New Museum, NYC
The New Museum’s three-floor exhibition, Pixel Forest, from Swiss artist Pipilotti Rist, is an immersive wonder. If you’re looking for an enchanting, into-the-wilds experience where you can literally lie around — beds and floor cushions are in plenty — then this is the show for you.
Performance and aberrance and scenes from worlds strange are projected on ceilings, walls, floors, upon floating screens, from head-entering boxes and miniature houses, and they range in narrative, if that is even the correct word, from swaying aquatic dreamscapes to blossoming landscapes to the myriad expressions of sensual forms to something that actually looks story-esque.
In “Ever is Over All,” for instance, a woman of fable, in red ruby slippers and a blue chiffon dress (Dorothy of Oz, perhaps?), skips joyously down a city walk smashing car windows in rythmic stride. Her weapon, a long-stemmed iron flower. No story of any real interest here, but for an officer gaining on behind who, rather than an arrest, sanctions the street-long demolition with a salute and a smile, a dodge of a child, as she merrily passes by.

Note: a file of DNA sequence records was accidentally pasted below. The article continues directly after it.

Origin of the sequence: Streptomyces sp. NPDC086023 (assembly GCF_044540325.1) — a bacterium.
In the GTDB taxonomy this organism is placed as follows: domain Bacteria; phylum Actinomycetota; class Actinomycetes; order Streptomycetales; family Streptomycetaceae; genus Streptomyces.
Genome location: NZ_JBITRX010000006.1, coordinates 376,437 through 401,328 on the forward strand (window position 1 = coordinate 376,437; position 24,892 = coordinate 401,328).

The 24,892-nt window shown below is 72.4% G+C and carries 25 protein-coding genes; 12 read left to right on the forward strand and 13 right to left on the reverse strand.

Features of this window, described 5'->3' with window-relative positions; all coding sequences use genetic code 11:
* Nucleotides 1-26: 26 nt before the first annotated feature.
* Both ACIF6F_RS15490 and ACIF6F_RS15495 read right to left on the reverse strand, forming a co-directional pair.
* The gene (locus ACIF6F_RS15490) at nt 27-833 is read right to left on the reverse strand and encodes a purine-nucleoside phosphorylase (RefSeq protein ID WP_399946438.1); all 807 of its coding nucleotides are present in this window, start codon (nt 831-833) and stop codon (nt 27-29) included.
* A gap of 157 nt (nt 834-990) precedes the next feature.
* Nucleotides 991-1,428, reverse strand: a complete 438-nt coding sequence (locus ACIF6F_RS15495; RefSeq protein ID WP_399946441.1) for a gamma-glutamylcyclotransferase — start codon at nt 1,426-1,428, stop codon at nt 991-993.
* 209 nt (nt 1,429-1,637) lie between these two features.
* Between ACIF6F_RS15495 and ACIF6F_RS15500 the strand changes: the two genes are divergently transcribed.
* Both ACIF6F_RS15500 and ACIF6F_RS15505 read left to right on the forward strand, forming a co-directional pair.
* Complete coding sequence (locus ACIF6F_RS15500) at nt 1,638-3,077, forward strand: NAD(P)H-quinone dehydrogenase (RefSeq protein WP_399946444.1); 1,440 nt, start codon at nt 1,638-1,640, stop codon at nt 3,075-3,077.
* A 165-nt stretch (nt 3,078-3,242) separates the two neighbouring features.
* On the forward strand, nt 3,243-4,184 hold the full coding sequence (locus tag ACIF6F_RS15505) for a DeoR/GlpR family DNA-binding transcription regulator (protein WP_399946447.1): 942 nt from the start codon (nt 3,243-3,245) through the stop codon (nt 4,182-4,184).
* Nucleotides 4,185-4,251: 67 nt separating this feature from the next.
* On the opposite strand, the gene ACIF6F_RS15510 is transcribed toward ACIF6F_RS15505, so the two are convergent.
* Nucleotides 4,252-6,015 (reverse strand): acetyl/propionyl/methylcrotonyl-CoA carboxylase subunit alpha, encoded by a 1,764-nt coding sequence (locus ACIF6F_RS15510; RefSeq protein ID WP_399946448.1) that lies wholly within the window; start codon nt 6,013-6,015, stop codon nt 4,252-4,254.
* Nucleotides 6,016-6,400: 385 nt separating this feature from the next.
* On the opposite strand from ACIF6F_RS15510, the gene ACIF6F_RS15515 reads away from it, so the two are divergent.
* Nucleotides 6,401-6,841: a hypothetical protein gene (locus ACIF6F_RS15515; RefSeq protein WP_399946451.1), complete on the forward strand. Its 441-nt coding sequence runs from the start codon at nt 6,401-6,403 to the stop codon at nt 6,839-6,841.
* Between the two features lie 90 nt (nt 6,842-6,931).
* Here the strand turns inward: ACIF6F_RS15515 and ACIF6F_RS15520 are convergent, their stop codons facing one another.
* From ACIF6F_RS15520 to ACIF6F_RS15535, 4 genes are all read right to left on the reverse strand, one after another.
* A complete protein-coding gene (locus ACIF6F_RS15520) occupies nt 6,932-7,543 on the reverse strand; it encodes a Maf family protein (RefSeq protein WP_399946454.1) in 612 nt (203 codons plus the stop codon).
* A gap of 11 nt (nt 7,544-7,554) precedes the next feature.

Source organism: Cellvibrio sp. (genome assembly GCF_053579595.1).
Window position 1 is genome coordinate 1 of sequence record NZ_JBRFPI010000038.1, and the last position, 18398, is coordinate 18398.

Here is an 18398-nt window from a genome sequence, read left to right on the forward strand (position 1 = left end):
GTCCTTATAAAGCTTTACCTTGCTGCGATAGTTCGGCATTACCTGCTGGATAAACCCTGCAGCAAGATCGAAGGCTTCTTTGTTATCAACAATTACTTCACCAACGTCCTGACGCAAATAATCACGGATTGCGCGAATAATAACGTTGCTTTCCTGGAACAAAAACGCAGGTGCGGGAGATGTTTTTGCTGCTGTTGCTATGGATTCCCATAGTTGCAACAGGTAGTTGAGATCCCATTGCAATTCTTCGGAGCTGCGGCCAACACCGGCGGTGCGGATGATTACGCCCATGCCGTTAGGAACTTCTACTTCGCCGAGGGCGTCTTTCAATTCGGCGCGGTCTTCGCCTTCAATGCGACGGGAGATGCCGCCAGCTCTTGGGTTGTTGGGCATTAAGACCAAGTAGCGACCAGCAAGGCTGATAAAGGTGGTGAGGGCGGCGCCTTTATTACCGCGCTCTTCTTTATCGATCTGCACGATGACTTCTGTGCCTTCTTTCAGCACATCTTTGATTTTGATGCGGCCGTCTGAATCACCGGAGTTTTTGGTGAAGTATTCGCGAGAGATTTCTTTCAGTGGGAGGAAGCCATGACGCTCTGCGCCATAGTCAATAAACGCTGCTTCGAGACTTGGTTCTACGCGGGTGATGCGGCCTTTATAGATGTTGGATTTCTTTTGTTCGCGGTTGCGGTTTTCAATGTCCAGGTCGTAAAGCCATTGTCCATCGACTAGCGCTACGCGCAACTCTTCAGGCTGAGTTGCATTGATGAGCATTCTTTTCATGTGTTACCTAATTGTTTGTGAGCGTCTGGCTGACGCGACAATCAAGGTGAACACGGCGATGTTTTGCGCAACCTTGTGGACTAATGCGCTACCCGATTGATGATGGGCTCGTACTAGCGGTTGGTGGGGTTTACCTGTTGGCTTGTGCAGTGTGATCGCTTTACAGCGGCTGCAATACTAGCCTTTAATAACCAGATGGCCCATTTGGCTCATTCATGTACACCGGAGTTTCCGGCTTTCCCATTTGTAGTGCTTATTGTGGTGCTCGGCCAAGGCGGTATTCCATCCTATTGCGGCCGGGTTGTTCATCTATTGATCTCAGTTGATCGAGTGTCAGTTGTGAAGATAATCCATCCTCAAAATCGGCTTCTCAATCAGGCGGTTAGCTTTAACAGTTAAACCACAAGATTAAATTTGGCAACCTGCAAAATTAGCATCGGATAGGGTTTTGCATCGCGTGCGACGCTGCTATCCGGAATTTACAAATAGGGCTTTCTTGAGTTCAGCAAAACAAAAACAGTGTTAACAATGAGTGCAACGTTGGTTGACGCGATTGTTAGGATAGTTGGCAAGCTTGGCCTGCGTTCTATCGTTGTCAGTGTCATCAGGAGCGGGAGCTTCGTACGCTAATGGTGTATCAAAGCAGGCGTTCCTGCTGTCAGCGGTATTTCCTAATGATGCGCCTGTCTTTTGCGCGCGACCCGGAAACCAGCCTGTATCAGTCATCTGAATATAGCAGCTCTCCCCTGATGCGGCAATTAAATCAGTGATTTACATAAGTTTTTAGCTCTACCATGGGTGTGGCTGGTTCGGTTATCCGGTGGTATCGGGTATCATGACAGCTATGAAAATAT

The exhibition is sprawling yet intimate and not always easy. Nor, with so many places to lie, does it allow for the mind to easily drift. On the contrary, it has its own internally rigorous demands that can be, as Clayton Press notes in his Arteviste review, “vexing and often discomforting, for both aesthetic and physical reasons. It has the veneer of happiness, joyousness, and freedom, with its “lite” musical soundtracks, natural world imagery, and soft psychedelic color palettes. It has the accoutrements of comfort…yet, the exhibition and its cluttered installation may trigger a long list of phobias, ranging from agoraphobia (fear of crowded spaces) to mysophobia (fear of germs) to entomophobia (fear of bugs and insects) to technophobia (fear of technology). Subversion seems to be the point. It is not obvious. Hence, it succeeds.”
The New Museum, Manhattan, through Jan 15
Photographs by Christopher Hassett and Rachel Reid Wilkie.